The objections to the Gricean approach come from the assumption that it bases linguistic meaning on what is considered to be an unobservable realm of speakers' intentions.  But Dummett, for example, already relaxes the requirement beyond the strictly empirical behaviorism of Quine.  He is ready to admit that thoughts and reasons can be attributed to a speaker by the interpreter.  Is it really so problematic to include in the category of manifestable evidence the responses that the speaker might provide when questioned about his intentions, concepts, and the rest of that sort of mentalistic thing?  If sub-sentential parts can acquire empirically knowable conventional meaning in the manner described by Lewis, and the context of utterance is empirically knowable (even approximately), then a Gricean approach to meaning can be considered to satisfy the manifestability thesis.  If such conversational evidence can be considered as part of the manifestability of meaning, then the Gricean approach to an intention-based theory of meaning starts to become less objectionable.  And meaning can be determined in an unproblematic way by speaker's intentions.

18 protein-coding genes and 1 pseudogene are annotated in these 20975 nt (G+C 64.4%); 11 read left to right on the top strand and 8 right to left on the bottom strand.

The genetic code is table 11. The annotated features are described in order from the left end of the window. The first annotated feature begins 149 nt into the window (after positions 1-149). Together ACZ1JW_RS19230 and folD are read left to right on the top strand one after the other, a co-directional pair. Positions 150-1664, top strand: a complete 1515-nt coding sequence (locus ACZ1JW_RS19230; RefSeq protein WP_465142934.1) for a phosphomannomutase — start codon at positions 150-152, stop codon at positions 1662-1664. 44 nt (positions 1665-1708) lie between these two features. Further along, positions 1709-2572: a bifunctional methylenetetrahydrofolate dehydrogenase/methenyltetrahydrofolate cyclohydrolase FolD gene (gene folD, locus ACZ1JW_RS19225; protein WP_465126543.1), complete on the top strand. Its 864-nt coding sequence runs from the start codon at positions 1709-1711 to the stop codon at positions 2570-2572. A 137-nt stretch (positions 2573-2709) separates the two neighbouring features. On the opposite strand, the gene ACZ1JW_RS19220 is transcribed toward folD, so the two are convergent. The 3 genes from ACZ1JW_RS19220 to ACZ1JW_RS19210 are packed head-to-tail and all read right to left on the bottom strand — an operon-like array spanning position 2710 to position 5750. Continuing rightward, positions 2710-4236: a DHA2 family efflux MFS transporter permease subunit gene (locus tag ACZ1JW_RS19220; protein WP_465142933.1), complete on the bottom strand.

Notes & References

(1)  Platts, Mark de Bretton; Ways of Meaning, 2nd Edition, The MIT Press, Cambridge, Massachusetts, 1979, ISBN 0-262-66107-1.

(2)  Grice, H. Paul; "Meaning" in The Philosophical Review, Vol 66 (1957), pp 377-388. (Reprinted in his Studies in the Way of Words.)

(3)  Grice, H. Paul; "Utterer's Meaning, Sentence Meaning, and Word Meaning" in Foundations of Language, Vol 4 (1968), pp 225-242. (Reprinted in his Studies in the Way of Words.)

(4)  Lewis, David;  Convention: A Philosophical Study, Wiley-Blackwell, Oxford, England, 1969. ISBN 978-0-631-23257-5. Kindle Edition.